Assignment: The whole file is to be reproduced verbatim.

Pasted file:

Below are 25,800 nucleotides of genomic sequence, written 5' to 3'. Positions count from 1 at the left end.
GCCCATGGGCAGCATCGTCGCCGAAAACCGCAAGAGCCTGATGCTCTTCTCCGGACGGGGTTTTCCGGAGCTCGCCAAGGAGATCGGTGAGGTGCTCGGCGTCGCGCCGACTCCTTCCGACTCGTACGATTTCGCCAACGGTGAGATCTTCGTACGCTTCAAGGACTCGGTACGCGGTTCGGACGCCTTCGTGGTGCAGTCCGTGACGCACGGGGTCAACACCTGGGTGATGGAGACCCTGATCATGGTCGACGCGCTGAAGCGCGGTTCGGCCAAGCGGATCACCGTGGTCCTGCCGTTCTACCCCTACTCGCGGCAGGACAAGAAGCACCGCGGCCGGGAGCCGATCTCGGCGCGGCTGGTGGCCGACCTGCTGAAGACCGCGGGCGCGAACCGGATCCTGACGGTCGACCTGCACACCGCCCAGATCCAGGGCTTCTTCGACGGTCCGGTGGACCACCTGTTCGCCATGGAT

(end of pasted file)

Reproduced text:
Below are 25,800 nucleotides of genomic sequence, written 5' to 3'. Positions count from 1 at the left end.
GCCCATGGGCAGCATCGTCGCCGAAAACCGCAAGAGCCTGATGCTCTTCTCCGGACGGGGTTTTCCGGAGCTCGCCAAGGAGATCGGTGAGGTGCTCGGCGTCGCGCCGACTCCTTCCGACTCGTACGATTTCGCCAACGGTGAGATCTTCGTACGCTTCAAGGACTCGGTACGCGGTTCGGACGCCTTCGTGGTGCAGTCCGTGACGCACGGGGTCAACACCTGGGTGATGGAGACCCTGATCATGGTCGACGCGCTGAAGCGCGGTTCGGCCAAGCGGATCACCGTGGTCCTGCCGTTCTACCCCTACTCGCGGCAGGACAAGAAGCACCGCGGCCGGGAGCCGATCTCGGCGCGGCTGGTGGCCGACCTGCTGAAGACCGCGGGCGCGAACCGGATCCTGACGGTCGACCTGCACACCGCCCAGATCCAGGGCTTCTTCGACGGTCCGGTGGACCACCTGTTCGCCATGGAT